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The Department of Education in KwaZulu-Natal says it is ready for the reopening of schools for the New Year. All public schools in the province are expected to open next week Wednesday whilst a number of private schools opened this week.
MEC Kwazi Mshengu says although there are challenges about the placement of some learners at some public schools, it will not affect the reopening and learning.
Thousands of learners are expected to go back to schools in KwaZulu-Natal next week. The placement of learners and lack of resources are some of the challenges the Department of Education says need to be addressed.
Mshengu says he is optimistic that nothing will disturb the opening of schools as they have filled some of the most critical posts that were vacant.
“We have been working with the preparations as early as last year and we are at the stage where we are tying up the few loose ends to make sure that the first school day becomes effective. The educators, 643 of them who were appointed on a temporary basis have been converted to be full-time educators. We were able to advertise 2 600 posts and 2400 of them have been filled and the remaining ones will be filled at the beginning of February.”
Weather conditions damaging infrastructure
The inclement weather conditions also had a negative impact on school infrastructure. Mshengu says in KwaZulu-Natal there are 90 schools that require mobile classrooms.
“We have been experiencing inclement weather conditions in the province and 186 schools were affected, 90 of them were severely affected and they will require mobile classes. But everything by next week will be ready including the provision of PPEs.”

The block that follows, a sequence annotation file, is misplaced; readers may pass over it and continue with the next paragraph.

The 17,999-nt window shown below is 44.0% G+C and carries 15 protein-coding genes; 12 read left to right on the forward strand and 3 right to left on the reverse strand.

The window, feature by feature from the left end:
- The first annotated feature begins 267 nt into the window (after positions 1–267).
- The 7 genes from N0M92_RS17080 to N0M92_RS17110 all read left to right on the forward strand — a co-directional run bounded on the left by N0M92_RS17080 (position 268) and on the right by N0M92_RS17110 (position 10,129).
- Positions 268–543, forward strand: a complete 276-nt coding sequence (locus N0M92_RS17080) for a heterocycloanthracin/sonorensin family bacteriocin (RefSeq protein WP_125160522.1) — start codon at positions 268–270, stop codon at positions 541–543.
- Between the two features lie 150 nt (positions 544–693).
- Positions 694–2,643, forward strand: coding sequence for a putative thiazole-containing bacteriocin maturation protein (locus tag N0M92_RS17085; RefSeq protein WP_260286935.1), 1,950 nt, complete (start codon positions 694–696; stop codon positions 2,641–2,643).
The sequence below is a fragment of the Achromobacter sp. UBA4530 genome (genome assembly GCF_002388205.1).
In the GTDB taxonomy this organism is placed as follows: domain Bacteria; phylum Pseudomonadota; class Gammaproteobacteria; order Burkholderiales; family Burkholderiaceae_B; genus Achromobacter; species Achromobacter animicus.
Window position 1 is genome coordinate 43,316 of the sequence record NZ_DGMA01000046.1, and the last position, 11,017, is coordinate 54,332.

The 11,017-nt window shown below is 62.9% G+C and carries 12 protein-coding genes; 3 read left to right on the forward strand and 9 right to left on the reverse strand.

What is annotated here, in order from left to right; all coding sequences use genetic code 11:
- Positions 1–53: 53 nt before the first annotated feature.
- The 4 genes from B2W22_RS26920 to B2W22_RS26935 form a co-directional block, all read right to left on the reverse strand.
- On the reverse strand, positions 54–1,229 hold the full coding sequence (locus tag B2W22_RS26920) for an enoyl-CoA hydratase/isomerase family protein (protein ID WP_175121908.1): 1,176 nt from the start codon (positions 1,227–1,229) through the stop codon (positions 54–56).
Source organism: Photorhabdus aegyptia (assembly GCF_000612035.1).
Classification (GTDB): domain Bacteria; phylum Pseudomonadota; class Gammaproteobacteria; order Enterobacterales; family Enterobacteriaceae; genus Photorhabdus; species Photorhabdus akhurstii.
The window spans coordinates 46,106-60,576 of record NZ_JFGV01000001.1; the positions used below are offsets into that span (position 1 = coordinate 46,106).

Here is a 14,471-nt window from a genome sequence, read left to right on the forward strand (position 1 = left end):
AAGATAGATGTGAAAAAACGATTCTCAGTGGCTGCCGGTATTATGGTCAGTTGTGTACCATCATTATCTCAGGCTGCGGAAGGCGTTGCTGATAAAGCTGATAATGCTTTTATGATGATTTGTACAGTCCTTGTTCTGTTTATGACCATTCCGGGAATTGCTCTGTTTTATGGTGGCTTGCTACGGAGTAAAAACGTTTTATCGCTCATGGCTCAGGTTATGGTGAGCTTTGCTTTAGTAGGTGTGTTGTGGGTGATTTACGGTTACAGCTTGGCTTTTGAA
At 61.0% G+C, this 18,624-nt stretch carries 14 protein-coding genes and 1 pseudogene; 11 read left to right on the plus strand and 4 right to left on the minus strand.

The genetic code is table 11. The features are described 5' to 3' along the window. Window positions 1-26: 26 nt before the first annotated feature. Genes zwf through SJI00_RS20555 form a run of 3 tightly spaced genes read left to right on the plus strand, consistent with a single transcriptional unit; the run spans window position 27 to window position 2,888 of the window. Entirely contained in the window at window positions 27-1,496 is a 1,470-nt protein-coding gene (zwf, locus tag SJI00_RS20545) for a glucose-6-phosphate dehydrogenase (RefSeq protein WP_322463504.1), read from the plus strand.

Mshengu says the cutting of the department’s budget with more than R6 billion last year crippled its programmes. He says they need R1.3 billion to avoid the retrenchment of teachers.
“Indeed we still need R1,3 billion at least to be quite certain that we don’t go back again to possible retrenchments. As we start the new financial year 2022, if we don’t get that, we will be forced to enter into the debate of possible retrenchments.”
KwaZulu-Natal residents count their losses after a storm:
Unions want schools ready for the new academic year
Responding to this, South African Democratic Teachers Union’s provincial secretary Nomarashiya Caluza says not all schools will be ready next week.
“In KZN there is always an issue about the state of readiness and of course we will find ourselves moving and monitoring. Right now there are schools that are ready and I can say 95 % and there are schools that show signs of unreadiness. We have asked for an urgent meeting with the MEC tomorrow so that we polish everything and be confident that when teachers come back on Monday, everything is in place, and if not, at least work around the clock to ensure that the environment is conducive enough for learners.”
A spokesperson for the National Teacher’s Union, Cynthia Barnes says there are schools that were vandalised during the unrest that still need attention.
“Schools in deep rural areas were the most affected schools and we call on the department to prioritise these schools and avoid inequalities in the department and we also request the Department of Education to provide mobile classes to those schools with a high number of learners.”
Meanwhile, there are thirteen new subjects that are expected to be introduced by the department in phases which include technical maths, technical sciences and others.